Diet drinks DON'T help you lose weight: Study finds they contain a chemical that BOOSTS appetite
- Calorie-free drink increase someone's hunger and desire to eat, a study found
- Adults given artificial sweeteners should have lost weight by avoiding sugar
- But new research found they made up the difference in calories during lunch
- The study looked at aspartame, found in many celebrity-backed health drinks
Calorie-free drinks like Diet Coke and Sprite Zero increase someone's hunger and desire to eat, according to scientists
Diet drinks do not help people lose weight, a study has found, because they eat more to compensate.
Calorie-free drinks like Diet Coke and Sprite Zero increase someone's hunger and desire to eat, according to scientists.
Volunteers given artificial sweeteners found in these drinks should have lost weight by avoiding the sugar packed into normal fizzy drinks.
But they simply made up the difference in calories at lunch, ensuring they stayed the same size.
The findings, published in the International Journal of Obesity, were described as 'surprising' by the lead author, who gave people three different kinds of sweeteners, or sugar, before recording their food intake for the rest of the day.
Dr Siew Ling Tey, of the Agency for Science, Technology and Research in Singapore, said: 'The energy "saved" from replacing sugar with non-nutritive sweetener was fully compensated for at subsequent meals in the current study, hence no difference in total daily energy intake was found between the four treatments.'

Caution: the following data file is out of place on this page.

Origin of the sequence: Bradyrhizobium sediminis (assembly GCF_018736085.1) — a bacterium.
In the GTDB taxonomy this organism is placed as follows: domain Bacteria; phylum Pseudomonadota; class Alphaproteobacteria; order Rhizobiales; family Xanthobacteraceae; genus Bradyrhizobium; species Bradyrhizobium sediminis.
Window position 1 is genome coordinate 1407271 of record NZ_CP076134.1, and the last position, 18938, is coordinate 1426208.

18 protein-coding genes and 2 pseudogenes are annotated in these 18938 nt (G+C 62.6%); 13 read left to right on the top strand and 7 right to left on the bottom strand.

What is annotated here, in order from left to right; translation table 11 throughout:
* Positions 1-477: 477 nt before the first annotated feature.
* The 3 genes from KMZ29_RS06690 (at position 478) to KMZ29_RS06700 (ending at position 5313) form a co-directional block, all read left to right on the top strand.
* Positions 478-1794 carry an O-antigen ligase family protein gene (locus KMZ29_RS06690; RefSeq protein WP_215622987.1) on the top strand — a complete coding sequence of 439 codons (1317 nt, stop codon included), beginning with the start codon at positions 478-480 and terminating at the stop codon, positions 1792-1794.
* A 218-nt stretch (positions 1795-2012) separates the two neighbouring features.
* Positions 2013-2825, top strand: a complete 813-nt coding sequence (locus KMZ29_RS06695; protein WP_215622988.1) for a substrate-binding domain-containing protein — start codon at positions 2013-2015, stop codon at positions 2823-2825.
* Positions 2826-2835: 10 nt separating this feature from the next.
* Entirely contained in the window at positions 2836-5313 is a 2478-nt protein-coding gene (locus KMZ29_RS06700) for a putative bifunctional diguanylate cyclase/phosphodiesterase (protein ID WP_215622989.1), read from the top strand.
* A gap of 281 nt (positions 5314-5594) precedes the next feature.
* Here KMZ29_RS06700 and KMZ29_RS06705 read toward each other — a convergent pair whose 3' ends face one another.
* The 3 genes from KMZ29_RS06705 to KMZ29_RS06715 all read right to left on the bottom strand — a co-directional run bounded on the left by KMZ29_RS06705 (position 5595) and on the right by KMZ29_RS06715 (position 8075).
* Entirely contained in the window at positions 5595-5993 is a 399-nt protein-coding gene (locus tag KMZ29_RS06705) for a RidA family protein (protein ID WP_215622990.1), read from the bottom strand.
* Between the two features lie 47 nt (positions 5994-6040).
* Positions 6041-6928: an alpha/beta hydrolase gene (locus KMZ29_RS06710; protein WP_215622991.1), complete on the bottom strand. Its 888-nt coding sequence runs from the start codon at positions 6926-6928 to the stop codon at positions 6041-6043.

The research follows a recent study showing just two glasses of diet drinks a day could double someone's risk of developing diabetes, with a team at Karolinska Institute in Sweden suggesting they may stimulate appetite, causing people to put on weight.
The latest experiment looked at aspartame, an artificial sweetener found in Diet Coke and Coke Zero Sugar, and stevia, found in celebrity-backed health drinks like glacéau vitaminwater.
It compared them with monk fruit extract and with conventional sugar, found in full-calorie fizzy drinks.
In only the second study to investigate the effect of artificial sweeteners and sugar on food intake, 30 men picked at random were given 500ml drinks containing each ingredient, then allowed to eat as much fried rice for lunch as they wanted.
Volunteers given artificial sweeteners should have lost weight by avoiding sugar. But they simply made up the difference in calories at lunch, a study found
Those given the diet drinks ate up to 80 calories more at lunchtime, the study found, with those given aspartame consuming the most during the day.
They did not binge eat, but described being more hungry after the diet drinks, meaning they lost no weight from the switch away from sugar.
The study states: 'One of the concerns with NNS (non-nutritive sweetener) consumption is the increased appetite, which may lead to overcompensation for the energy saved.
'The present study found that although desire to eat, hunger and prospective consumption ratings were higher after consuming NNS preloads compared to sucrose preload, there was no evidence of overconsumption on NNS preload days.'
Conflicting research has found diet drinks can help people lose weight, while protecting them from the spike in their blood sugar from calorific drinks.
However, after having lunch, when people given the low-calorie beverages ate more, their blood sugar two hours later was higher than those given sugary drinks.
Animal studies suggest that artificial sweeteners could cause people to absorb more glucose.
However Gavin Partington, director general of the British Soft Drinks Association, said: 'Decades of scientific research has shown that low calorie sweeteners, such as those found in diet drinks, help consumers manage their weight as part of a calorie-controlled diet.'
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